China to Crack Down on Purchase of Vietnamese Brides

November 13, 2013
Editor: Sun Xi

China to Crack Down on Purchase of Vietnamese Brides
Vietnamese brides have become popular among low-income Chinese young men as Vietnamese women are perceived as being less materialistic and more obedient than Chinese wives. [china.org.cn]
China is to crack down on the purchase of Vietnamese brides, Beijing Times has reported.

They have become popular among low-income Chinese young men as Vietnamese women are perceived as being less materialistic and more obedient than Chinese wives, said the newspaper.

China and Vietnam ban marriage agencies that introduce overseas people to the domestic population.

People aren't products to be traded, and such business may involve abduction and marriage frauds, said Chen Shiqu, director of the government's Child-Trafficking Strike Office.

However, there is a trade in finding Vietnamese brides.

"If you join in our dating group to Vietnam, we will provide at least 300 local women for you to choose from," says material from online marriage agency Vietnam Brides.

Meanwhile, a group purchase website, 55tuan.com, has launched a "lucky draw" campaign for single Chinese men if they find a Vietnamese bride. It promises a round-trip ticket refund for the winner.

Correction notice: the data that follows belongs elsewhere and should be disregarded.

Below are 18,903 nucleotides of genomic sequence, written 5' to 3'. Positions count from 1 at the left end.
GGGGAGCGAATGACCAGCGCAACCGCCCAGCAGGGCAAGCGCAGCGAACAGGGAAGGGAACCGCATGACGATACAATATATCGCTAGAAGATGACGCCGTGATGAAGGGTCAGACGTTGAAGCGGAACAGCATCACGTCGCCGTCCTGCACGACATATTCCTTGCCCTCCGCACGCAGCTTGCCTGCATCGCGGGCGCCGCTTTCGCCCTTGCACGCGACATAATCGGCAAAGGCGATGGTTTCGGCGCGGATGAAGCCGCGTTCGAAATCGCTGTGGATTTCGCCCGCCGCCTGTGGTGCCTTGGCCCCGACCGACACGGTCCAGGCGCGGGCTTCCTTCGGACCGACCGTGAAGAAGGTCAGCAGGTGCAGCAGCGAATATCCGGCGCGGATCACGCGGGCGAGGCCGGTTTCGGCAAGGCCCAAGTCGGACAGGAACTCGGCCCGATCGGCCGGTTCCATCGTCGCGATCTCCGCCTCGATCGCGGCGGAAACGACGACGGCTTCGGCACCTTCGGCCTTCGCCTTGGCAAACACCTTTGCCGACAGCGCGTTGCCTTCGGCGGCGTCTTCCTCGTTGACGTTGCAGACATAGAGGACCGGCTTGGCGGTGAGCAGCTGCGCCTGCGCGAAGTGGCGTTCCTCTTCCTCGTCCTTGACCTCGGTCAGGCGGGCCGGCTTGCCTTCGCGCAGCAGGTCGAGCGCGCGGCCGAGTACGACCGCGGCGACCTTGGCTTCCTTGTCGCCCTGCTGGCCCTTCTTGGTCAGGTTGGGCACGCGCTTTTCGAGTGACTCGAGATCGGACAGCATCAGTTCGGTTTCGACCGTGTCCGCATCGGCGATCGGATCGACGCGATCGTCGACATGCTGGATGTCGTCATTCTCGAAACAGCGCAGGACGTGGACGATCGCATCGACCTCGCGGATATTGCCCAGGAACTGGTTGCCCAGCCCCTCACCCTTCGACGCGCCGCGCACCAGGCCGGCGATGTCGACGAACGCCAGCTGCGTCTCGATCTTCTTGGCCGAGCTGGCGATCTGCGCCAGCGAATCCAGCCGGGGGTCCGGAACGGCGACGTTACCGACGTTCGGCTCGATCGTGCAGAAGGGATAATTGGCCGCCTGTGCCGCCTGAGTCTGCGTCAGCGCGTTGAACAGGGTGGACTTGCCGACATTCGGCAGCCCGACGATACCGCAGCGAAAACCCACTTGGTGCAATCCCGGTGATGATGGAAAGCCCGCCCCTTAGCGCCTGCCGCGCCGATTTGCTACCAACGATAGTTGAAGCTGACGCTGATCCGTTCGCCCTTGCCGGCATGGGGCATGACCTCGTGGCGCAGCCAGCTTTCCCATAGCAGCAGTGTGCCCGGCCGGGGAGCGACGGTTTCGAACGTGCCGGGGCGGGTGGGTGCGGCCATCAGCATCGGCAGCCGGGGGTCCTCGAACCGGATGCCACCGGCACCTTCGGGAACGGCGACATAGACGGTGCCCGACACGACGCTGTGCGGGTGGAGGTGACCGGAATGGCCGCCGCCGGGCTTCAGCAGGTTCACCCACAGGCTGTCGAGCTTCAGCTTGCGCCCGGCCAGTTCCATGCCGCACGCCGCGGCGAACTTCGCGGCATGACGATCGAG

"Go to Vietnam to find a bride who doesn't see a house and car as the premise of marriage," says its website.

But such activities often pose a risk because trafficking is often involved.

A Beijing native surnamed He had spent 70,000 yuan (US$ 11,494) on two Vietnamese brides successively, but both ran away and he was fired by his company because he stayed in Vietnam for so long, according to a Beijing Youth Daily report.

After paying 30,000 yuan to an agency, He went to Vietnam. There, he was told that young and beautiful women from rural areas who wanted to marry overseas men would be gathered.

He's first bride was a 21-year-old who refused his advances and ran back home.

After paying another 20,000 yuan, He met a 30-year-old woman. This time, he brought his wife back to Beijing, but she left 20 days later, saying her grandfather was sick. He has not seen her since.

"These marriage agents trap you step by step," He said. 

(Source: china.org.cn)

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